Splitting day-ahead market flawed move, expert warns

An energy ministry proposal for a split of the day-ahead market into two entities is short-sighted, flawed, counter-productive and does not make economic sense, Dr. Alex Papalexopoulos, the architect behind Greece’s target model, has noted in an article for energypress.

As a result of a rush to eliminate CO2 emissions, investment in coal and gas-fired power plants in most regions has plummeted but investments in renewable energy sources have not been enough to fill the gap, Dr. Papalexopoulos noted, adding that strong demand and weak supply fueled the global energy crisis, which began unfolding last autumn.

Gas, coal and oil prices skyrocketed and, in addition to the climate challenge and emerging energy crisis, the war in Ukraine and its impact on natural gas supply has further exacerbated the chaotic situation in global energy markets, Dr. Papalexopoulos pointed out.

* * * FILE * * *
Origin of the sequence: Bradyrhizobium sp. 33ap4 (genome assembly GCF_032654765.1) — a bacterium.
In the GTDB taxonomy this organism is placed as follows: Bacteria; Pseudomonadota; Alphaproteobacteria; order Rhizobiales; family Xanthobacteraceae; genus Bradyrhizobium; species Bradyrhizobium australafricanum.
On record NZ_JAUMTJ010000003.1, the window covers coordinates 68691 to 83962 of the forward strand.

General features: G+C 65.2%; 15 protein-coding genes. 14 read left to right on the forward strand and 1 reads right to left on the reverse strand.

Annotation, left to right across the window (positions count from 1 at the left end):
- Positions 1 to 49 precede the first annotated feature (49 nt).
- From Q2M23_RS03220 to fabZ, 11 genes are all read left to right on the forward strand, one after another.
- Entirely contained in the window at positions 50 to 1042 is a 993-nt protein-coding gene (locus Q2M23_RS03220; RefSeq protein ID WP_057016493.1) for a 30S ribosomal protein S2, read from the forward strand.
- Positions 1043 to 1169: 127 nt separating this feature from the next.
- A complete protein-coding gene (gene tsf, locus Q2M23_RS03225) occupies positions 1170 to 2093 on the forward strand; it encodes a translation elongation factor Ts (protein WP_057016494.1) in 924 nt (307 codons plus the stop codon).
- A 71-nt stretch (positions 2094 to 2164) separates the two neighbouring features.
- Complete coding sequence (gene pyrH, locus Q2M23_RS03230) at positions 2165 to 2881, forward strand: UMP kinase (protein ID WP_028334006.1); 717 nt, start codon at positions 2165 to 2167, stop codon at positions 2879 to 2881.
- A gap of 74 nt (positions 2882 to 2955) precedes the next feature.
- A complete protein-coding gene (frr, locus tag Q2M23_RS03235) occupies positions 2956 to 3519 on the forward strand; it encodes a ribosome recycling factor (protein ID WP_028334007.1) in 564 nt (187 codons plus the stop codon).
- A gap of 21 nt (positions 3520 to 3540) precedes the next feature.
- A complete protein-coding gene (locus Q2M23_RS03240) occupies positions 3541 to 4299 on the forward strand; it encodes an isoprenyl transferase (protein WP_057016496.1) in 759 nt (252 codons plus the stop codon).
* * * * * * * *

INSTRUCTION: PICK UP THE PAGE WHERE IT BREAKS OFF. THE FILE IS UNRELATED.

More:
Decarbonization policies should be pursued without delay and at a faster pace, but the West needs to adopt an inclusive “all in” technology policy through which concurrent development of all technologies should be pursued, he stressed.

Amid this chaotic energy landscape, the role of wholesale energy markets is now even more crucial, while the temptation to rush big government interventions into the wholesale trade picture without the input of experts is a recipe for disaster, Dr. Papalexopoulos warned.

Splitting wholesale markets makes absolutely no economic sense as this would destroy price signals for demand-side resources and energy efficiency needed to provide system flexibility, Dr. Papalexopoulos explained, adding that such a move would reduce the liquidity of the day-ahead market.

Distorted day-ahead market prices will also create serious inconsistencies in futures markets, Dr. Papalexopoulos noted.